Never trust an historian…Ordered Universe Reading Group in Durham

 

Well, by Hercules, as Seneca did, in fact, say, the Ordered Universe Reading Group (Durham Chapter), finished this week its reading of Seneca’s Natural Questions. A very interesting experience, with our usual interdisciplinary mix. While the explanations for terrestrial waters might not have commanded universal interest, the books on Comets and on Cloud <Rain, Hail and Snow> were of particular note, given the project symposium in Oxford in May. Having Grosseteste’s discussion of bubble and droplet formation, and of comets, in the background made for a forensic as well as didactic reading of the ancient work. The group enjoyed working from the marvellous translation by Professor Harry Hine, and working from his edition, as well, especially with similar translation questions on terminology for natural phenomena that arise in Grosseteste. ‘Coma’ and ‘cometa’ for comet, with its hair ‘crinis’ (flowing behind, or according to one theory Seneca discusses, all around).

The virtues of understanding nature, and the fickleness of human thought on the matter,  came out, much to the amusement of the group, in Seneca’s condemnation of historian’s fables when it comes to making events they describe seem more unusual and striking than they perhaps were. This applies, for example to comets:

Some of them [historians] court popularity with tales of the unbelievable and use marvellous stories to engage the reader who will turn to something else if presented with a series of everyday events. Some of them are gullible, some are negligent. Falsehood takes some by surprise, and is welcomed by others; the former do not avoid it, the latter seek it out. This applies to the whole tribe of historians, who do not think their work can win approval and become popular without a sprinkling of falsehood. (Harry Hine, trans. p. 125)

So, be warned about history. The limits of human capacity, physical and mental, emerge in discussion of how individual human knowledge pales in the context of longer arcs of time, and the relative priorities humans adopt as part of life. As Seneca puts when considering unanswerable all questions about the nature of comets:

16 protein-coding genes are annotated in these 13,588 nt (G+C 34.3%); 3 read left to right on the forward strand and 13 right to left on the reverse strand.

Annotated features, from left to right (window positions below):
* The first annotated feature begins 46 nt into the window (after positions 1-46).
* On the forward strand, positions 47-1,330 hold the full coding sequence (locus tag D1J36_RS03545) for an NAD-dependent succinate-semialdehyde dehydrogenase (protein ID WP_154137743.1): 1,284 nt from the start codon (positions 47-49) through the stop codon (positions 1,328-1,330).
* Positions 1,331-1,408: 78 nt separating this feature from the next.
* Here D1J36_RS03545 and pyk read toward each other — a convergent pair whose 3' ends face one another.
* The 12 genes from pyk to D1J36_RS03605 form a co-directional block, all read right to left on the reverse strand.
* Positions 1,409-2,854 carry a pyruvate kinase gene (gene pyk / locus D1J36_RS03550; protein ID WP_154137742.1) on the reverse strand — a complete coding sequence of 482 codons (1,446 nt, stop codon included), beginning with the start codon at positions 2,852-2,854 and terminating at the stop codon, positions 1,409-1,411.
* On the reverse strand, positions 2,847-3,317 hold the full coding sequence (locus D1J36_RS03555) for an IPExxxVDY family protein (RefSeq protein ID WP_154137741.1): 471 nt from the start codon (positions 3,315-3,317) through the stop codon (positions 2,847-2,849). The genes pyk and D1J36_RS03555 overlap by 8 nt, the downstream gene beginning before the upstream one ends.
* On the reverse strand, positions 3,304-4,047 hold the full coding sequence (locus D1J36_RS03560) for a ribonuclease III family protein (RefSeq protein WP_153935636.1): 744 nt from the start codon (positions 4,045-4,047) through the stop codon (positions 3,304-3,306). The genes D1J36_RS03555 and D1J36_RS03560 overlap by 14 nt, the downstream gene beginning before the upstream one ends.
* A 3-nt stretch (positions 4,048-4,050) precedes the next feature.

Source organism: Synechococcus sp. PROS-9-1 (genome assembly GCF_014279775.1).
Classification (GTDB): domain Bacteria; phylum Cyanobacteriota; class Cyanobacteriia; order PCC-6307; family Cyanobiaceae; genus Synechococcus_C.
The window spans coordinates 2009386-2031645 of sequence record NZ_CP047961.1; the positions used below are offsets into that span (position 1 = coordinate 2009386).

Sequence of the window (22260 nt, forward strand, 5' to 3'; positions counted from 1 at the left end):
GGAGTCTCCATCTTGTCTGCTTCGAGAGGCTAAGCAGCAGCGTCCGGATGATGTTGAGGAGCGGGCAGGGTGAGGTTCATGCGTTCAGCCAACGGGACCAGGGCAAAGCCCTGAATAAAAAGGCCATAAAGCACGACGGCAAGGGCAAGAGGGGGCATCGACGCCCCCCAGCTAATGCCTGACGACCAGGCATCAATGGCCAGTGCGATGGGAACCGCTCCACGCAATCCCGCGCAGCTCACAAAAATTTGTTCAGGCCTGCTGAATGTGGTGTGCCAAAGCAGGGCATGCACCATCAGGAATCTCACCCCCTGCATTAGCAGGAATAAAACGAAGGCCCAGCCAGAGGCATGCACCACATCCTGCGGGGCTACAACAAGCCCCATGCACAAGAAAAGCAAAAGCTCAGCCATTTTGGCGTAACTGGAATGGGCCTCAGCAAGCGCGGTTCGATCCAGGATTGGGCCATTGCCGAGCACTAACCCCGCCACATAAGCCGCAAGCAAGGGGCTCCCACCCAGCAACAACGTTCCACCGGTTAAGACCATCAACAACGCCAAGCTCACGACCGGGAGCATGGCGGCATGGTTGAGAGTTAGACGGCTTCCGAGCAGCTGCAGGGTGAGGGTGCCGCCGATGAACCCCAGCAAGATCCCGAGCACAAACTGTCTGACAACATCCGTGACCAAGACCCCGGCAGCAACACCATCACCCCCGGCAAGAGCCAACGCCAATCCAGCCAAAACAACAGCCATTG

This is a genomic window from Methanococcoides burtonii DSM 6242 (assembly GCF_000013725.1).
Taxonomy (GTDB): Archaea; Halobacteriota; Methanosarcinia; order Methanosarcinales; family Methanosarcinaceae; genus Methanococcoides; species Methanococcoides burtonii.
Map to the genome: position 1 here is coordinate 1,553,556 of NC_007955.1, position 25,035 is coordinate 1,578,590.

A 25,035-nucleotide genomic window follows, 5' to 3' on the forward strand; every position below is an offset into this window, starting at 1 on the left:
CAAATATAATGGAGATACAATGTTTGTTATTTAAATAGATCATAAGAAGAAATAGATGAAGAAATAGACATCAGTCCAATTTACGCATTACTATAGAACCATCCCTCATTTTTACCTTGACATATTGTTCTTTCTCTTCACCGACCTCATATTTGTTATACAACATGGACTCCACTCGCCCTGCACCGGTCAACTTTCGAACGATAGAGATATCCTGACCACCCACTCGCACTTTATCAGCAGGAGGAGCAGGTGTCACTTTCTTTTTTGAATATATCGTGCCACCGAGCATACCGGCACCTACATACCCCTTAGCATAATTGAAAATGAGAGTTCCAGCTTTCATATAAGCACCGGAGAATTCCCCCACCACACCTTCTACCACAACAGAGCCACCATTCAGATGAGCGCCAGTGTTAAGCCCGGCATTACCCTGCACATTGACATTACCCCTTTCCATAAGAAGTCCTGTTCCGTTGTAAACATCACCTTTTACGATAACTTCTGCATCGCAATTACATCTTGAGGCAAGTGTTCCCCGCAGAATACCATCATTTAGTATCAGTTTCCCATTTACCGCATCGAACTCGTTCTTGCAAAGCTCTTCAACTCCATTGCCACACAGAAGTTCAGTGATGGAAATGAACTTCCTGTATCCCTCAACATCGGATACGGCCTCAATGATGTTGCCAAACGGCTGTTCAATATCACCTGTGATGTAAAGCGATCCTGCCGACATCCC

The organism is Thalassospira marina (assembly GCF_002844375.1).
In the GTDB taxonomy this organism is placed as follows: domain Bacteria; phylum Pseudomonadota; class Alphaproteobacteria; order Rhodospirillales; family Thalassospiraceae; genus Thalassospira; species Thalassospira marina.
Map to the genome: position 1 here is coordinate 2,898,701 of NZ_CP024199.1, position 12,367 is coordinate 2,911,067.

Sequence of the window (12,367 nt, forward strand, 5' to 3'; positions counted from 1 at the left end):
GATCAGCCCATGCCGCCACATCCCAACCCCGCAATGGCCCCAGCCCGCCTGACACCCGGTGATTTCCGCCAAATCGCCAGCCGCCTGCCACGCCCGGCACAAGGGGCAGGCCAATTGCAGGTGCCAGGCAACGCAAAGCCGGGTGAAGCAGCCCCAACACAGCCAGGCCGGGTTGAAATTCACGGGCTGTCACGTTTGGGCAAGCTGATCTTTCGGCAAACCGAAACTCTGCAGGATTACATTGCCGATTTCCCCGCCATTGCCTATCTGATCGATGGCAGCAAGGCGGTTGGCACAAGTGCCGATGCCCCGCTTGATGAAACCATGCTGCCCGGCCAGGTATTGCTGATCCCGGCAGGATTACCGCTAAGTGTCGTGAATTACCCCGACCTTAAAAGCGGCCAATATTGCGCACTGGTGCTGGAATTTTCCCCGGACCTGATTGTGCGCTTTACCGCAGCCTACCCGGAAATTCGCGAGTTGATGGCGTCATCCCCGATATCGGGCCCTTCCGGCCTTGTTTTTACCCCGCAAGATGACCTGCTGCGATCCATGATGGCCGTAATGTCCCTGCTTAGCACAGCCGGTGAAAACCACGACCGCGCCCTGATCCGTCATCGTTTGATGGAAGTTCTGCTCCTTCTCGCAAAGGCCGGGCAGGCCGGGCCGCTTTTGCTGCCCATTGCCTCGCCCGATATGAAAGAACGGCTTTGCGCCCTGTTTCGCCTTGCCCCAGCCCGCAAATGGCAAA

There will come a day when the passage of time and the efforts of a longer stretch of human history will bring to light things that are now obscure. One lifetime, even if it can be wholly devoted to astronomy, is not sufficient for the investigation of such matters. And just think of how we divide out tiny number of years unequally between out studies and our vices….There will come a day when our descendants are astonished that we did not know such obvious facts.

An appropriate message for the history of human engagement with natural phenomena – and as one of our cosmologists remarked when reading the De luce by Grosseteste, it may well be the case that scientists in the 29th century look back to the 21st, and wonder why we were obsessed with dark energy and dark matter. Or, more nearly, see the application of structures of thought, authorities and inspiration, which, though culturally different, are nonetheless reasoned and faithful to the subject and the motives of the investigator. Approaching the thought of the past requires a similar movement from our part.

The reading group will be meeting in Durham over the summer – we’ll put details on the website – with a focus on Hugh of St Victor’s Practical Geometry (back to the 12th century, and to triangles…!). For Michaelmas Term 2017 we’ll look at John Sacrobosco’s On the Sphere, for Ephiphany Term 2018 some Avicenna, and then for Easter Term a change and an examination of John Philoponus. If you’re in Durham and would like to attend please drop us a line.

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